Hail, Caesar!
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If Hail, Caesar! is the Coen brothers’s Contempt—Jean-Luc Godard’s 1963 mock epic about the making of a historical blockbuster in postwar Hollywood—then it’s an homage that inverts Godard’s satirical aims. Caesar’s moral center doesn’t belong to a lone writer or director struggling against the corrupt studio systems, but to producer and studio executive Eddie Mannix (Josh Brolin), who has the unenviable task of managing the egos and personal crises of the “creatives” in his charge. Mannix is an actual historical figure, and a colorful cast of Coen regulars, newcomers, and star cameos is playfully split between real personages and fictionalized caricatures from the decadent Hollywood of the early fifties.

Mannix’s biggest challenge comes when megastar Baird Whitlock (George Clooney) is kidnapped for ransom just before the final two days of shooting Hail, Caesar!, a prestige epic about the life and death of Christ told from the perspective of an “ordinary Roman.” This central plotline is an excuse for a series of hilarious vignettes, many of them literal set pieces. Ralph Fiennes’s Laurence Olivier parody (“Laurence Laurentz”) as he coaches disastrously miscast cowboy actor Hobie Doyle (Alden Ehrenreich) through a single line of dialogue is a standout, as is a borderline lewd song-and-dance number in which Burt Gurney (Channing Tatum, channeling Gene Kelly) gets down with an all-male cast of sailors.

Tilda Swinton is perfect in a dual role as dueling twin sister gossip columnists Thora and Thessaly Thacker (a play on the infamous Hedda Hopper-Louella Parsons rivalry), and the usually flat Scarlett Johansson has a surprisingly funny turn as water ballet star DeAnna Moran. The inevitable drawback to the quantity of talent on display is that so much of it is underused, though it does allow the Coens to get away with meandering pacing. There’s always something new to grab our attention, even if its connection to the plot isn’t clear until the end.

Coen aficionados will note that Hail, Caesar! picks up where 1991’s Barton Fink left off. Not only do both depict the fictional Capitol Studios, based on MGM, but both also send up the intellectualized pretensions of film artists (especially writers) who aim to represent “the common man.” A Monty Python-esque “study group” with Whitlock’s disgruntled kidnappers centers on a “dialectical” critique of the Hollywood film industry, with charming doofus Whitlock as the foil. The scene brilliantly highlights the pettiness and self-serving naiveté of its members, as Fink did with a snobby left-wing playwright trying to educate his apparently oafish working-class acquaintance on radical aesthetics. But the darkness at the core of that film is missing from this one. In its place is a defense—doused in Coen irony, of course—of Hollywood at its most superficial.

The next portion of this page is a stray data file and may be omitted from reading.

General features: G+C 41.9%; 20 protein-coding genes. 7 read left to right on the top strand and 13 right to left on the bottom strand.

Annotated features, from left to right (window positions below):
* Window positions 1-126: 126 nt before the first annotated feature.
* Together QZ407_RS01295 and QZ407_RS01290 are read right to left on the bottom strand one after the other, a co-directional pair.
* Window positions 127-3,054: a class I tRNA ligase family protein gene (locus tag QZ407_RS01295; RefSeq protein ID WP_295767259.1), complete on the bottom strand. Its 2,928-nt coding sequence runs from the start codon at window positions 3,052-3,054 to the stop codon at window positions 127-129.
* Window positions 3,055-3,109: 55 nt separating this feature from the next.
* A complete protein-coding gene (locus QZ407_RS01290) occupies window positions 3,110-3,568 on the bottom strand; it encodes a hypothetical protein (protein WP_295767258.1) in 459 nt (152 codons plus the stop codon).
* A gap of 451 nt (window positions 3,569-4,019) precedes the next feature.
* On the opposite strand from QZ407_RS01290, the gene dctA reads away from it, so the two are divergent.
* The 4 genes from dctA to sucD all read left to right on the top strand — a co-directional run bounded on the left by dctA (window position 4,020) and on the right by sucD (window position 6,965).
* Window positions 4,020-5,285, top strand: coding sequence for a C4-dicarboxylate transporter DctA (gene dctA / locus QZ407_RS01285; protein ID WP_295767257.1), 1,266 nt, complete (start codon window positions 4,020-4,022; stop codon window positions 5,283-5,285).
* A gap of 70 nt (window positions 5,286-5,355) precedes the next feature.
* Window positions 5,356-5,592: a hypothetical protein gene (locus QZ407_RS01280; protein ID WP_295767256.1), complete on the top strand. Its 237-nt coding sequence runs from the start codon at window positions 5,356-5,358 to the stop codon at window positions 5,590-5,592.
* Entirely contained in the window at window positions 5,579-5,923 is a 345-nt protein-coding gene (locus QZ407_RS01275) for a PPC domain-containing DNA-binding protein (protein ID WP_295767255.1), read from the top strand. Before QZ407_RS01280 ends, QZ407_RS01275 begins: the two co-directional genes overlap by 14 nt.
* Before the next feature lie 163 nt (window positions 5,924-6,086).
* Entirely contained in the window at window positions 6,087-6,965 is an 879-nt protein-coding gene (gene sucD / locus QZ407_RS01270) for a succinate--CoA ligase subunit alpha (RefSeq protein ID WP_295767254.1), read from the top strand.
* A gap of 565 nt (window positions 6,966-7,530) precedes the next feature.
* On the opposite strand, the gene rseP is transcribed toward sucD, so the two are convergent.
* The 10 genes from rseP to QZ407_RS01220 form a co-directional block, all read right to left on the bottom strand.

In Hail, Caesar!, the movie business is a quasi-religious enterprise, and Eddie Mannix is its church militant. In the background of his chores for the studio is a tempting job offer from Lockheed, the opportunity to “run a business, not a circus.” As long as he has no ethical qualms about the military-industrial complex—and there’s no suggestion that he does—it seems like a no-brainer. Mannix’s loyalty to the movie business is too arbitrary to make us care whether he’ll give it up, and his periodic visits to confession for nothing more serious than a smoking habit (“You’re not that bad,” the exasperated priest tells him) confirms the purity of his soul. The real Mannix, having been accused of murder among countless cover-ups and acts of coercion, was less upstanding and consequently more interesting than his portrayal here. Instead, the Coens use him as a paragon of faith in the movie business.

As in orthodox theology, the nature of that faith is at once simple and complex. In another great scene, Mannix holds a focus-group meeting with authorities from different creeds and denominations to ensure that “no reasonable American” will be offended by their portrayal of Christ, which rapidly descends into a pointless debate about the nature of the godhead. The film’s structure, with big show-stopping odes to forgotten genres tied together with complicated plot threads that ultimately come to nothing, makes a similar point. The Hollywood of Hail, Caesar! may be run by craven schemers, but it’s all miraculously redeemed by what its voice-over narrator (Michael Gambon) calls “a truth told not in words, but light.” This is as direct an argument for Hollywood cinema as we’ve seen from the Coens. That they chose to frame it with a Christian allegory, of all things, is a mystery for the faithful to decipher.